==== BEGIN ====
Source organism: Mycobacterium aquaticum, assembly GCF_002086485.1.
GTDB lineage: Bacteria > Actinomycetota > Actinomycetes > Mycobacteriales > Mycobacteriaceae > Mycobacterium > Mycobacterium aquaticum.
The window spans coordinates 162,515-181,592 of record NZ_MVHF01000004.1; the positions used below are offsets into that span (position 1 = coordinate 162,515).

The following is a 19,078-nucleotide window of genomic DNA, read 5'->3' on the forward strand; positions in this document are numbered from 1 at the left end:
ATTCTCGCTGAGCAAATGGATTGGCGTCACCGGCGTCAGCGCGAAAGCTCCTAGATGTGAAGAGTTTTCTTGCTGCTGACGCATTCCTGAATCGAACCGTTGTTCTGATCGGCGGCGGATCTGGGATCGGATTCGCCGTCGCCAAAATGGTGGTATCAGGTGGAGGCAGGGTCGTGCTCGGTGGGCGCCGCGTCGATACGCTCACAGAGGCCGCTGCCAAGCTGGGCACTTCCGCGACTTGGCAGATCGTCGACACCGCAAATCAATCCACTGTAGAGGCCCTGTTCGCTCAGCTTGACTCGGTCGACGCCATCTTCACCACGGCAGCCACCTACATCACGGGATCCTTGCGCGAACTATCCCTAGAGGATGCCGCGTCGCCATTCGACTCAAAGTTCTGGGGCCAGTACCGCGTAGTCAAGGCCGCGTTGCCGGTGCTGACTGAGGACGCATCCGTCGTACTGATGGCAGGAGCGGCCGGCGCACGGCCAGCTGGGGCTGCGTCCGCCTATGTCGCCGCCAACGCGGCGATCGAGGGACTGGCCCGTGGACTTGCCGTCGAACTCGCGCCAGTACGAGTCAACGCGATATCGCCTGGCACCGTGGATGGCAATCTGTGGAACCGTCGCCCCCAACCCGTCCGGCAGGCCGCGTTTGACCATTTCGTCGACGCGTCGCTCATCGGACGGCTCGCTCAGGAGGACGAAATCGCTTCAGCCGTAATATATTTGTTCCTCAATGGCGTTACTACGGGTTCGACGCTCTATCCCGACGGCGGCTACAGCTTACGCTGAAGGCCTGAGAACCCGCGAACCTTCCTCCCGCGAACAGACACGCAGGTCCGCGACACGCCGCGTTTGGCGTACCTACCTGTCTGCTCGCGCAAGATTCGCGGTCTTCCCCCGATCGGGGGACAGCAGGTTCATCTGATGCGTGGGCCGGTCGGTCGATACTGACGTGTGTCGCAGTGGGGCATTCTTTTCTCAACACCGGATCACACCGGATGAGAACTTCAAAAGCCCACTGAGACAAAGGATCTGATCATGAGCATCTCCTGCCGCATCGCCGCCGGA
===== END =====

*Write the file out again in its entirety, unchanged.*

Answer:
Source organism: Mycobacterium aquaticum, assembly GCF_002086485.1.
GTDB lineage: Bacteria > Actinomycetota > Actinomycetes > Mycobacteriales > Mycobacteriaceae > Mycobacterium > Mycobacterium aquaticum.
The window spans coordinates 162,515-181,592 of record NZ_MVHF01000004.1; the positions used below are offsets into that span (position 1 = coordinate 162,515).

The following is a 19,078-nucleotide window of genomic DNA, read 5'->3' on the forward strand; positions in this document are numbered from 1 at the left end:
ATTCTCGCTGAGCAAATGGATTGGCGTCACCGGCGTCAGCGCGAAAGCTCCTAGATGTGAAGAGTTTTCTTGCTGCTGACGCATTCCTGAATCGAACCGTTGTTCTGATCGGCGGCGGATCTGGGATCGGATTCGCCGTCGCCAAAATGGTGGTATCAGGTGGAGGCAGGGTCGTGCTCGGTGGGCGCCGCGTCGATACGCTCACAGAGGCCGCTGCCAAGCTGGGCACTTCCGCGACTTGGCAGATCGTCGACACCGCAAATCAATCCACTGTAGAGGCCCTGTTCGCTCAGCTTGACTCGGTCGACGCCATCTTCACCACGGCAGCCACCTACATCACGGGATCCTTGCGCGAACTATCCCTAGAGGATGCCGCGTCGCCATTCGACTCAAAGTTCTGGGGCCAGTACCGCGTAGTCAAGGCCGCGTTGCCGGTGCTGACTGAGGACGCATCCGTCGTACTGATGGCAGGAGCGGCCGGCGCACGGCCAGCTGGGGCTGCGTCCGCCTATGTCGCCGCCAACGCGGCGATCGAGGGACTGGCCCGTGGACTTGCCGTCGAACTCGCGCCAGTACGAGTCAACGCGATATCGCCTGGCACCGTGGATGGCAATCTGTGGAACCGTCGCCCCCAACCCGTCCGGCAGGCCGCGTTTGACCATTTCGTCGACGCGTCGCTCATCGGACGGCTCGCTCAGGAGGACGAAATCGCTTCAGCCGTAATATATTTGTTCCTCAATGGCGTTACTACGGGTTCGACGCTCTATCCCGACGGCGGCTACAGCTTACGCTGAAGGCCTGAGAACCCGCGAACCTTCCTCCCGCGAACAGACACGCAGGTCCGCGACACGCCGCGTTTGGCGTACCTACCTGTCTGCTCGCGCAAGATTCGCGGTCTTCCCCCGATCGGGGGACAGCAGGTTCATCTGATGCGTGGGCCGGTCGGTCGATACTGACGTGTGTCGCAGTGGGGCATTCTTTTCTCAACACCGGATCACACCGGATGAGAACTTCAAAAGCCCACTGAGACAAAGGATCTGATCATGAGCATCTCCTGCCGCATCGCCGCCGGA